Bank Provisioned Test Environments to Support PSD2 / Open Banking

Bank Provisioned Test Environments to Support PSD2 / Open Banking

 

Our previous blog described the architecture banks must provide to comply with PSD2 and offer open banking link. Here we discuss how banks are proposing to on board and provide testing access to Third Party Providers (TPPs) and others who wish to access their Application Programming Interfaces ( APIs).

Single Test Environment for On Boarding and Testing

In many cases that we have seen, the banks are simply offering the following to TPPs and external parties wishing to on board or test into the future:

PSD2 Single Test Environment Diagram

While offering this can support a limited number of TPPs or users of this single shared environment, as the eco system expands and demand increases, it is not practical simply to offer a single ‘test’ environment, for the following reasons:

On boarding of TPPs

The PSD2 directive implies that once a TPP is approved as an Account Information Service Provider (AISP) and/or Payment Initiation Service Provider (PISP) by their local regulatory body, they are entitled to get access to a banks APIs immediately. While regulatory approval defines them to be a valid AISP or PISP, it says nothing about their technical competence. Even a technically competent TPP will make mistakes in their usage of APIs as it is part of the development process.

Ongoing Testing by TPPs

The goal is that multiple TPPs will continue to work with banks going forward as they improve and increase their offerings to users. This will involve ongoing development and testing of their systems interacting with the back office APIs.

Consequences of only offering a Single Share System

There are a number of risks involved with this approach:

  • Any TPP can potentially bring down the availability of the test environment, thus impacting on other TPPs using the test environment.
  • Any TPP has the potential to cause issues deeper into the bank’s infrastructure which could impact on the wider operation of the bank.
  • Any TPP developing today will be using Agile development methodologies which require Continuous Integration and Continuous testing capabilities to function. This is incompatible with a shared testing environment where state changes continuously.
  • The costs involved in maintaining this over the years is likely to increase exponentially as this type of infrastructure involves massively expensive resources.

Probably worse still are the ‘unknown unknowns’ in terms of what impacts this will have down the road.

API Testing for On Boarding and Testing

Some banks are simply offering an API based infrastructure for on boarding and testing much like the following:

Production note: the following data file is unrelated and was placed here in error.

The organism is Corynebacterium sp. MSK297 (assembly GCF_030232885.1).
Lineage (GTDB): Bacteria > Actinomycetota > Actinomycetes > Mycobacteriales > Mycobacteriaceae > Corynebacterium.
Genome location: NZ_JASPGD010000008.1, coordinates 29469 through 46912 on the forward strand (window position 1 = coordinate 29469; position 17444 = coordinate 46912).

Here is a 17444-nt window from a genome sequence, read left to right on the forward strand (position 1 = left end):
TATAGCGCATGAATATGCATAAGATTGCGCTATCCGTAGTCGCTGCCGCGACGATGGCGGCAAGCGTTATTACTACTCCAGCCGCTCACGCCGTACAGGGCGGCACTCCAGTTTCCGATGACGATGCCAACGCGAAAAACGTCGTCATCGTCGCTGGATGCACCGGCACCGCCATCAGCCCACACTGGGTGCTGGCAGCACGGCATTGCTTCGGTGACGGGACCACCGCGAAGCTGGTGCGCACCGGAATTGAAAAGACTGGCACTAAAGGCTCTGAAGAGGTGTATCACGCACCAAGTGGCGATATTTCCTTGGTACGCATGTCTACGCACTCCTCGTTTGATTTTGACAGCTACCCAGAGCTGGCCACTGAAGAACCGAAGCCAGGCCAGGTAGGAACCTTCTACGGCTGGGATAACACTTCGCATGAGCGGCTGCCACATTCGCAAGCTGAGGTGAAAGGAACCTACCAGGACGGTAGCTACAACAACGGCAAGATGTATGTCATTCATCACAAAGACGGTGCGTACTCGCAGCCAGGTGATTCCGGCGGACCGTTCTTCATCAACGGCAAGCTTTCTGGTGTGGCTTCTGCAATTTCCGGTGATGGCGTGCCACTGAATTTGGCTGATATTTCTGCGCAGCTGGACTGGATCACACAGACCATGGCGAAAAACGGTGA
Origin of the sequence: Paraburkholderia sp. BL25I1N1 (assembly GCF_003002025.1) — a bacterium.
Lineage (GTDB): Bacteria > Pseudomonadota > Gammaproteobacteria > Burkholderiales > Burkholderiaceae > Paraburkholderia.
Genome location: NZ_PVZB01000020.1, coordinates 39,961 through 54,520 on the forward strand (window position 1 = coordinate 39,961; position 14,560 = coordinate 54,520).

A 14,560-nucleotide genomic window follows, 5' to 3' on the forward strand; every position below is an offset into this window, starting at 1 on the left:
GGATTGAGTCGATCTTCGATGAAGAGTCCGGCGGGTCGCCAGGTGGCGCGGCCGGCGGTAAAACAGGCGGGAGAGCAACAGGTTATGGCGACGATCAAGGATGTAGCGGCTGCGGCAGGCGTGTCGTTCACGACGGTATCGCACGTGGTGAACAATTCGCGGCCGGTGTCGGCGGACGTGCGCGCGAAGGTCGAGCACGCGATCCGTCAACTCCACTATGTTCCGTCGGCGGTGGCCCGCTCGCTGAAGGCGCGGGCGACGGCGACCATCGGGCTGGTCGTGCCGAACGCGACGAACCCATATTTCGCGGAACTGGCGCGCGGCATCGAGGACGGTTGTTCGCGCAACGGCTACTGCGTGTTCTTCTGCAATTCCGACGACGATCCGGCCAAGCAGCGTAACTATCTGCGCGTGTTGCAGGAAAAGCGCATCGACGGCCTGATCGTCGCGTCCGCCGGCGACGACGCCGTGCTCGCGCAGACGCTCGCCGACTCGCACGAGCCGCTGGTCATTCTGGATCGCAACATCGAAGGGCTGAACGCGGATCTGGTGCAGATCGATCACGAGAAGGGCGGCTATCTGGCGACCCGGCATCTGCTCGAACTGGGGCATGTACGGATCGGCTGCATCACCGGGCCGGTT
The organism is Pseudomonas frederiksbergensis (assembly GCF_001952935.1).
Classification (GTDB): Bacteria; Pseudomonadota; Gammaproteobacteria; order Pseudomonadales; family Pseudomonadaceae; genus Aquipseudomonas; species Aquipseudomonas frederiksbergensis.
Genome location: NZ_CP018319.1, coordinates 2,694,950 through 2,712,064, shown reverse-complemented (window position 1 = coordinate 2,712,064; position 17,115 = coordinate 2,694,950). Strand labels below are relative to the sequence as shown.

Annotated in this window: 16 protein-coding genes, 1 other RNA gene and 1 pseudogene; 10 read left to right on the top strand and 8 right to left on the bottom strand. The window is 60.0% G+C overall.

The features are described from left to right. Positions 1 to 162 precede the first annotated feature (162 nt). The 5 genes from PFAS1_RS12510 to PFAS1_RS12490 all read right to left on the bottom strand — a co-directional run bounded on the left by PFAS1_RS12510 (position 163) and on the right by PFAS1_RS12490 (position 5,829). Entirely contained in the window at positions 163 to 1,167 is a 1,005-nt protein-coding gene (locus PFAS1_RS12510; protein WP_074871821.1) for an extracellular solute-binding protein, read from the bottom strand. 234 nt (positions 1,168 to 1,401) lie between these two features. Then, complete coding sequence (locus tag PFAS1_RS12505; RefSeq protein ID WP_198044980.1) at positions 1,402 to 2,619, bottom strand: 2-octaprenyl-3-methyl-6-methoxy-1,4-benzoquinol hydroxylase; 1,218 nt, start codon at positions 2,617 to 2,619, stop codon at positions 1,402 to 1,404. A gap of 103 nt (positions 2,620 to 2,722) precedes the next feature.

API test environment diagram

In these cases, the API will return a valid response to the various API calls with valid data which is a good test of whether an API is being called correctly in isolation. This is done using any of the standard API Gateways out there today or there are other API test tools that can do this. However, this has a number of drawbacks:

  • How consistent is the data between calls? If a payment is made using an API, is this reflected in account balances?
  • What about authorization and authentication which are not tested as part of this?
  • Finally the full customer journey is not covered by this in terms of how a Payment Service User (PSU) sets up access to their accounts and consents to the bank that they wish their data to be made available?

Providing an API only testing environment is very much like testing an airline pilots flying skills by having someone else do the take-off and landing (i.e. the difficult parts of the process) while asking the pilot under test to simply fly the plane while it is in the air.

Individual Test Sandbox Environments for On Boarding and Testing

The key to protecting your back office systems from risk and ensuring that TPPs and other external testers do not stand on each other’s toes is to provide fully functional, independent sandboxes that simulate exactly how the back office works.

API test environment diagram

These sandboxes can be run behind the API Gateway or without it, on premise or in the cloud but their key attribute is that they can be created and made available in seconds on demand. This means this infrastructure can then scale easily without risk to your back office systems as more and more TPPs and external users of the test APIs are brought on board.

Test Environment Used for Validation

This can ensure that your actual test environment is simply used as a final validation of a new release of software as follows:

API test environment diagram

This will take pressure off your test environments whilst also protecting them from the risk of corruption and impact during the on boarding, developing and testing cycles that will be part of the PSD2 and Open banking environment for many years to come.

This illustrates there are some major choices ahead for banks. In the next article, we will discuss the advantages that having a truly transactional read/write sandbox can bring to testing.

 

Written by : Ostia Solutions